Lawmakers back push to curtail Trump’s nuclear strike ability

Lawmakers back push to curtail Trump’s nuclear strike ability
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A petition to block President Trump from being able to launch nuclear weapons was presented to Congress on Wednesday after garnering nearly a half-million signatures.

The petition backs the Restricting First Use of Nuclear Weapons Act, which would deny Trump the authority to launch a first strike with nuclear weapons without a declaration of war from Congress. 

The bill, reintroduced by Sen. Ed MarkeyEdward (Ed) John MarkeyDemocrats search for 51st net neutrality vote Overnight Regulation: Dems claim 50 votes in Senate to block net neutrality repeal | Consumer bureau takes first step to revising payday lending rule | Trump wants to loosen rules on bank loans | Pentagon, FDA to speed up military drug approvals Dems say they have 50 votes in Senate to overrule net neutrality repeal MORE (D-Mass.) and Rep. Ted Lieu (D-Calif.) in January, would not restrict Trump from responding to a nuclear attack by another nation.

“While it is vital for the president to have clear authority to respond to nuclear attacks on the United States, our forces or our allies, no president should have the authority to launch a nuclear first strike without congressional approval,” Markey said at a press conference alongside 28 file boxes filled with petitions.

“Such a strike would be immoral, it would be disproportionate and it would expose the United States to the threat of devastating nuclear retaliation.”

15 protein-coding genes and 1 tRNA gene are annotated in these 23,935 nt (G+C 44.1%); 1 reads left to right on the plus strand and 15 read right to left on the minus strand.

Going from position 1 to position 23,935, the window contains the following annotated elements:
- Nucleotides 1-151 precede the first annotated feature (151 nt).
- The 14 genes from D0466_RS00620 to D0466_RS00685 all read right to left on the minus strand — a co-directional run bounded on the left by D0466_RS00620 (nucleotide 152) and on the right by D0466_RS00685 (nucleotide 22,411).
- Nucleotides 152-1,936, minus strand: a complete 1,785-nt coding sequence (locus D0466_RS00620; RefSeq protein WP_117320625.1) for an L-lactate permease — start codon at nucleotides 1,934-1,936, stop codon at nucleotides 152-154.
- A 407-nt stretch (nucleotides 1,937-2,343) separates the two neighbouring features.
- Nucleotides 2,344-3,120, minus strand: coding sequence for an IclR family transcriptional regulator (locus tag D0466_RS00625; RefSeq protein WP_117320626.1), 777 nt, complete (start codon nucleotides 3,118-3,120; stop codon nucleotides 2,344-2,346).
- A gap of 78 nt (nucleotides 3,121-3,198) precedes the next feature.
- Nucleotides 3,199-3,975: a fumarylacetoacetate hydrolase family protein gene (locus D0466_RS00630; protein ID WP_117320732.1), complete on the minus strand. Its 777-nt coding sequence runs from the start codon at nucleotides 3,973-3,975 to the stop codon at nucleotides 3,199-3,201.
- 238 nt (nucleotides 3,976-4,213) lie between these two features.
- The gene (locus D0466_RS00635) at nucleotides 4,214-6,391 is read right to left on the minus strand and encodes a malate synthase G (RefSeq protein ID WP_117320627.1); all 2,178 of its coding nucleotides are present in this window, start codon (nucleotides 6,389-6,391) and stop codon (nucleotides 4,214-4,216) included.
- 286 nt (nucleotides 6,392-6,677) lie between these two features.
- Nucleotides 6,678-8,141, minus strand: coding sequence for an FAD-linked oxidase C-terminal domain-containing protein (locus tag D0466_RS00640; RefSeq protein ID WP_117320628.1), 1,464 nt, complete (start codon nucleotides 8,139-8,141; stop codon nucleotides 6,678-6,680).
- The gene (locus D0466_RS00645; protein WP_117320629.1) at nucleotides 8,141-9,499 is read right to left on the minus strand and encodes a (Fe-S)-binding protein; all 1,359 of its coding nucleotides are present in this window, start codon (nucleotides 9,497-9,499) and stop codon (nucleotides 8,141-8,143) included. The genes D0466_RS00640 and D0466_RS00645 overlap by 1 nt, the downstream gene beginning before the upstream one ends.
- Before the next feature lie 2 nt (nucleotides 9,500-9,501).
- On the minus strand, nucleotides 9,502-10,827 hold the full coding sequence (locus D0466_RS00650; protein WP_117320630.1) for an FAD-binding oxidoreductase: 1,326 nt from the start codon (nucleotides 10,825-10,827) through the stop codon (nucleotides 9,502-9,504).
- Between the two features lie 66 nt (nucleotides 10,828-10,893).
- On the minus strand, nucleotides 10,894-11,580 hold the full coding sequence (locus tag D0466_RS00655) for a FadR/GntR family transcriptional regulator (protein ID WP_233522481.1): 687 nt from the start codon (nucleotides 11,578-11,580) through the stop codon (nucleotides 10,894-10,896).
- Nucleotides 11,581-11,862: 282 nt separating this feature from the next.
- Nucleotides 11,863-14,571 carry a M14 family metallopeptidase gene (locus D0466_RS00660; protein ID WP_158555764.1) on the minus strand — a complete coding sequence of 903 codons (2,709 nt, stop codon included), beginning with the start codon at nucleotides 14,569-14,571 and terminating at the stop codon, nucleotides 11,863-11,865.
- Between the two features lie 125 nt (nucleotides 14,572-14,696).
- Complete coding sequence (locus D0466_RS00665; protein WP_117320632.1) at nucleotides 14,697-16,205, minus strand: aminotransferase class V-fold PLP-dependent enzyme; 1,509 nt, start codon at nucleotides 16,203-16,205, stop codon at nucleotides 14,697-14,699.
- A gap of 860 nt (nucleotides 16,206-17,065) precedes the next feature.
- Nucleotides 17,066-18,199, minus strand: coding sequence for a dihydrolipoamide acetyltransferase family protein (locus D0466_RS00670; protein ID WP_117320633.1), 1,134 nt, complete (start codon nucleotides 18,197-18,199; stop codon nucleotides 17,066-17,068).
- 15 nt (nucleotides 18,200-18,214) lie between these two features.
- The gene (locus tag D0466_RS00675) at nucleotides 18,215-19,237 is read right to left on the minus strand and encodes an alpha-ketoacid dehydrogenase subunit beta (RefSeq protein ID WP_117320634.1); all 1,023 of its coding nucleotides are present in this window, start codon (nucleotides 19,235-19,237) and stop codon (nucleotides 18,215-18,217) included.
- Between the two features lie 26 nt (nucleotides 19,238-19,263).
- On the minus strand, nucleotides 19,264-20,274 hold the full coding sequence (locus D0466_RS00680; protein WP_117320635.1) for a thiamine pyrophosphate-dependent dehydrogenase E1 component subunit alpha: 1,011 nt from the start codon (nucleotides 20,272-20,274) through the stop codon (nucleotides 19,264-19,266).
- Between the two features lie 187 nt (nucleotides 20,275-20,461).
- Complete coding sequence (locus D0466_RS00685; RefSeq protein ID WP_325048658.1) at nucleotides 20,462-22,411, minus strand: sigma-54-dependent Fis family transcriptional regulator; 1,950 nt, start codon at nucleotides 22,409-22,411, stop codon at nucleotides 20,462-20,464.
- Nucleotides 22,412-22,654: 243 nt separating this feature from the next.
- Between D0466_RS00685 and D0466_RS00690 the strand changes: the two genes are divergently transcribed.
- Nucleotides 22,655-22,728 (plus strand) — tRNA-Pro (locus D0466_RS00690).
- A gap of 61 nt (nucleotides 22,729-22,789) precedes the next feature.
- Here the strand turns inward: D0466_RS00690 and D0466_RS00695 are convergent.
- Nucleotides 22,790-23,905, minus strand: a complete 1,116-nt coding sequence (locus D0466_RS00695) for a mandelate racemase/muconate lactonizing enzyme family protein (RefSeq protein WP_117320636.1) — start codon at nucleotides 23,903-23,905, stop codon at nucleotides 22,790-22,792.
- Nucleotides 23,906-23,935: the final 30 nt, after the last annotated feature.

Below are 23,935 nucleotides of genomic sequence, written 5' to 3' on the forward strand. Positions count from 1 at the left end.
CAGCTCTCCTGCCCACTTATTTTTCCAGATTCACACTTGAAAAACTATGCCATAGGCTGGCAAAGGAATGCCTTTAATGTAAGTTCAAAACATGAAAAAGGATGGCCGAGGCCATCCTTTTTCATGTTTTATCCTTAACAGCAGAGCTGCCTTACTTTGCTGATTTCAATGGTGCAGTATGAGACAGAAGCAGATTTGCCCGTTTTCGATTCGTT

Markey called the act “absolutely critical during the Trump administration,” pointing to his rhetoric toward North Korea and Russia. He added that the signatures on the petition “are a reflection of concern across our country of the use of nuclear weapons by the president.”

“As long as President Trump has a Twitter account, we need a nuclear no-first-use policy for the United States of America,” Markey said.

The two lawmakers were also joined at the press conference by the bill co-sponsors Rep. Barbara Lee (D-Calif) and Sen. Chris Van Hollen (D-Md.), newly elected Rep. Pramila Jayapal (D-Wash.) and officials from the groups Women’s Action for New Directions and Global Zero. 

Petition organizers handed out red buttons with the word “easy” on them at the press conference, suggesting that it is simple for Trump to order a nuclear strike.

Markey and Lieu have long opposed America's first-strike policy and first introduced a bill restricting the ability to launch a first strike in September, tying the issue to Trump’s comments during the presidential campaign.

Trump has tweeted that the U.S. should “greatly strengthen and expand its nuclear capability” and did not take a first strike off the table during a September presidential debate.

Former President Barack ObamaBarack Hussein ObamaMcCarthy: ‘No deadline on DACA’ Democrats will need to explain if they shut government down over illegal immigration Trump’s first year in office was the year of the woman MORE reportedly weighed changing the first strike policy before leaving office but ultimately did not after advisers argued against it.

The growing tensions over Pyongyang's nuclear program have prompted several new alarming statements from Trump, who said in April that a "major, major" conflict is possible between the U.S. and North Korea.